Media cries foul when there is a security breach for Sonia’s Karnataka election propaganda. Media keeps reckoning the count of victims of Jihadi terror, providing no comment on the role played by the cuddlers of the merchants of death.

Swapan is right. Of course, there is death of outrage. He adds: “India is confronted by home-grown, ideologically-driven terror. The Government doesn't want to admit it. Nor does it plan to act against it for fear of unsettling people who vote en bloc. It persists with its hypocrisy and double-speak on the cynical belief that the Kuffar-e-Hind is incapable of responding in a united way. ”

Swapan, the only unity of UPA is unity in staying in power and continuing to loot the nation’s treasury. Vote-bank? Aha, roll on to the Swiss bank. The list of account holders in Luxembourg LTG Group banks is yet to be called for by the Government; that list will be a revelation. The German Government has announced that it would share information on accounts held in the tax haven with any Government that wanted it.

This unity in skullduggery is a blot on Bharatam – that the people of Bharatam have allowed such a rogues’ gallery of chamcha-s to be in sattaa who do not care about securing the life and limb of citizens of the nation who have given to themselves a Constitution which has been reduced to a scrap of paper by the Belgian-honored lady who has contributed to making Belgium the third largest trading party of the country – after USA and UK. No wonder the Order of Leopold is perceived to be a glorious honour for the Italian-born prima donna.


Blast bags were made in China
16 May 2008, 0625 hrs IST , TNN

JAIPUR: Investigations have revealed that the bags used for the blasts carried brand name Boneno, and are of Chinese make. They are not available in local markets, and may have been brought from outside.

IG Pankaj Singh told TOI that the explosives were strapped to handle-bars. Meanwhile, the police released sketches of three more suspects late on Thursday based on descriptions given by owners and attendants of the cycle shops from where the bombers had bought the vehicles of death.

On Thursday, they managed to identify at least four other shops, and the sketches were prepared on the basis of descriptions from the shop employees who sold off the bikes.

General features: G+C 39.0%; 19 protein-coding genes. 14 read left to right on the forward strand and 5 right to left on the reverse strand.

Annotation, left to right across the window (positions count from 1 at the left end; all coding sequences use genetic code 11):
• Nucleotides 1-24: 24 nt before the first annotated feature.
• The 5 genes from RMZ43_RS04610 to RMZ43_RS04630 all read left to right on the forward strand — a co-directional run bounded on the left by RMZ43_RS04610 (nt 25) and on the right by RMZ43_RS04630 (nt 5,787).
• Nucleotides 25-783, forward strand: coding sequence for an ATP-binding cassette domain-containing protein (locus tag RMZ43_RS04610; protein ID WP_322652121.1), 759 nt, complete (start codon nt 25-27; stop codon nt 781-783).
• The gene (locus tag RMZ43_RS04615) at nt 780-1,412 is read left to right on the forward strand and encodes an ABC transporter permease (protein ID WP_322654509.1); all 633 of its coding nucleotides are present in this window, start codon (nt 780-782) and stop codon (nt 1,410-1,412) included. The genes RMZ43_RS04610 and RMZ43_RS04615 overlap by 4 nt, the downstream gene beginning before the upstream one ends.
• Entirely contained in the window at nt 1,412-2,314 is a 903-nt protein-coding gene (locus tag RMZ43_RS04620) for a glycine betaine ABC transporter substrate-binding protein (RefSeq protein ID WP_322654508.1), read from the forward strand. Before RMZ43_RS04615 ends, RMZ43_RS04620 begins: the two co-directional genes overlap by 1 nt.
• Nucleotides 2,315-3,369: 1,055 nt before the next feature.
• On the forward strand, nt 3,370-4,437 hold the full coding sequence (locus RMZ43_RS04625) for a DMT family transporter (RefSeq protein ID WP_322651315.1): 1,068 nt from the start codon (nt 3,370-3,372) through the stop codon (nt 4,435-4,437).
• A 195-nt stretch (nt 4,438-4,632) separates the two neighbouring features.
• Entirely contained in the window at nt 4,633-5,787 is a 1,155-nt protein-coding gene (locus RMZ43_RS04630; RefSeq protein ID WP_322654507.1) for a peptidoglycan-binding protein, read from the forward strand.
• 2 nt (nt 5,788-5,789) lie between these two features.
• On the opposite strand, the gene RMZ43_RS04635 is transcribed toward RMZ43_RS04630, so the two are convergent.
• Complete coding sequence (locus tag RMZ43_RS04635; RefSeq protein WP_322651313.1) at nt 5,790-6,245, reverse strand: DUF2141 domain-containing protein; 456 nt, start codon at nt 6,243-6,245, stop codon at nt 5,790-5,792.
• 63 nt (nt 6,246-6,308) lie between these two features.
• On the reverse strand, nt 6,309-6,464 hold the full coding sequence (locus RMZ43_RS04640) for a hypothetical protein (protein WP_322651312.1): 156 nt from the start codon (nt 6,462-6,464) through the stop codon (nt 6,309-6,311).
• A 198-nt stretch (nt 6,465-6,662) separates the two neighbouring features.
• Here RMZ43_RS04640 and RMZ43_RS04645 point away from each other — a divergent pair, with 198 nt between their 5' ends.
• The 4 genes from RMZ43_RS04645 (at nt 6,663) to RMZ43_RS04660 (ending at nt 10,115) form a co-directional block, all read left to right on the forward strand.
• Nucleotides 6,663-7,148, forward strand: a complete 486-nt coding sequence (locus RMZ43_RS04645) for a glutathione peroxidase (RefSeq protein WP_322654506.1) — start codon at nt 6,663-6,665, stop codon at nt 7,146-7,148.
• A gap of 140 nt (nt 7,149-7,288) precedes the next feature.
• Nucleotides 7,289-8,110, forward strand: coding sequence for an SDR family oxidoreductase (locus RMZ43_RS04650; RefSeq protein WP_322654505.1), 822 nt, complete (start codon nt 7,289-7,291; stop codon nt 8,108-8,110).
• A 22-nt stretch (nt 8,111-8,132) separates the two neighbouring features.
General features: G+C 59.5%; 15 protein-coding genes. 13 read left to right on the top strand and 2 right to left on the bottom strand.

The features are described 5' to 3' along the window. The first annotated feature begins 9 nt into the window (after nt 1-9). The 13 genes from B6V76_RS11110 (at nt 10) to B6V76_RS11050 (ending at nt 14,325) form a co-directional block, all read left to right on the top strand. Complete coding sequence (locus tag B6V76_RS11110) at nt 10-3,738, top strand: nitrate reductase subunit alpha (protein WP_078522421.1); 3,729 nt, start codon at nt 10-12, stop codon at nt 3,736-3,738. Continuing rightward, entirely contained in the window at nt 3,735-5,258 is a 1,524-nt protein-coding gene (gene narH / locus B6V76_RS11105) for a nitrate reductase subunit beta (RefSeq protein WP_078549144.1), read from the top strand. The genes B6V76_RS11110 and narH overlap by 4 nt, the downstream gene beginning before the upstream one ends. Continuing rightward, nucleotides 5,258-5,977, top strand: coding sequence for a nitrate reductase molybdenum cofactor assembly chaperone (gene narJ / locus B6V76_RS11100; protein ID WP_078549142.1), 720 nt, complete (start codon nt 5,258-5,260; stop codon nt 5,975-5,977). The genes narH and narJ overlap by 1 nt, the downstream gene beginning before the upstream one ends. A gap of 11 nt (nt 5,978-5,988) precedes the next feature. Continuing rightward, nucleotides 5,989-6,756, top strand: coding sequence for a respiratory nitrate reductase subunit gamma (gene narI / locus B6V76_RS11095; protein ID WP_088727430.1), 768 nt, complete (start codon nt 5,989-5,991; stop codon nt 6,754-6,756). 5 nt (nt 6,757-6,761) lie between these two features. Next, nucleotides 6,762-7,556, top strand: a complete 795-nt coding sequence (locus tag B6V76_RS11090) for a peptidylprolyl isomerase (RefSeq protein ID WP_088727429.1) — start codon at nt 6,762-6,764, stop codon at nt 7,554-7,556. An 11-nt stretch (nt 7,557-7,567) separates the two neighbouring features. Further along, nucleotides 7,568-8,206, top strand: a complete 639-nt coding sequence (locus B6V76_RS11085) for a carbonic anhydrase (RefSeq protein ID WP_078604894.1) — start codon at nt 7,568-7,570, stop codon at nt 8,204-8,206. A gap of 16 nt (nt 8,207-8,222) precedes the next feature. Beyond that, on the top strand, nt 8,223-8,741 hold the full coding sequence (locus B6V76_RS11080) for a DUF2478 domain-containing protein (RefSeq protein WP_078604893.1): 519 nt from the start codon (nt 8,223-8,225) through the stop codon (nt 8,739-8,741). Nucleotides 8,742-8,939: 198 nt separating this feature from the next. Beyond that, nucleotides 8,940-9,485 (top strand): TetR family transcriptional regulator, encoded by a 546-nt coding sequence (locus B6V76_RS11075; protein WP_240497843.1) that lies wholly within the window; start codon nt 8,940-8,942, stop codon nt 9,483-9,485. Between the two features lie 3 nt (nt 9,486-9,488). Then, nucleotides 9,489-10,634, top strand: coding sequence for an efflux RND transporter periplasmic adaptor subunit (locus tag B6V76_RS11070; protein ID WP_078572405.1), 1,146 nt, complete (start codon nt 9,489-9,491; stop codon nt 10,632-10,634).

That the bikes were bought from separate shops was confirmed by the fact that all of them carried locks of different make.

Singh said that the sketches were credible because the buyer in all the cases remained in the shop for almost an hour to get the lock installed giving the shop staff ample time to have a good look at his face.

In all five sketches released till now, the man shown is about 20-25 years old. The cops said that, going by the way they spoke, none of them seemed to be a native of Rajasthan. They all bought the bike without haggling.

Police sources also said that at least 5-6 bikes were sold on May 13, the day of the blast. While 3 of the cycles were of Avon make, 2 were Atlas. The remaining for bikes were all of separate make Hercules, Penny, Surya and Apollo. In the Boneno bags, the bomb parcel was hidden under newly bought underwears of a very popular brand. In one of the bicycles, it was wrapped in the April 4 edition of local newspaper Daily News.

The cops said that the ball bearings were of a "particularly damaging variety" and were placed in a "curve" in such a way that when the bomb exploded the shrapnel burst out ahead, and not up, causing maximum damage till close to 100 feet. That they were planted in congested bazars only added to their lethality.

Chronology of major bomb attacks in India
13 May 2008, 2353 hrs IST , AFP

NEW DELHI: The following is a list of recent major bomb blasts in India that police suspect were linked to sectarian groups:

May 13, 2008: At least 60 people killed and 150 wounded in what police said was a terror attack in the popular tourist city of Jaipur in Rajasthan.

November 23, 2007: At least 13 people were killed from serial blasts outside courts in three cities in Uttar Pradesh.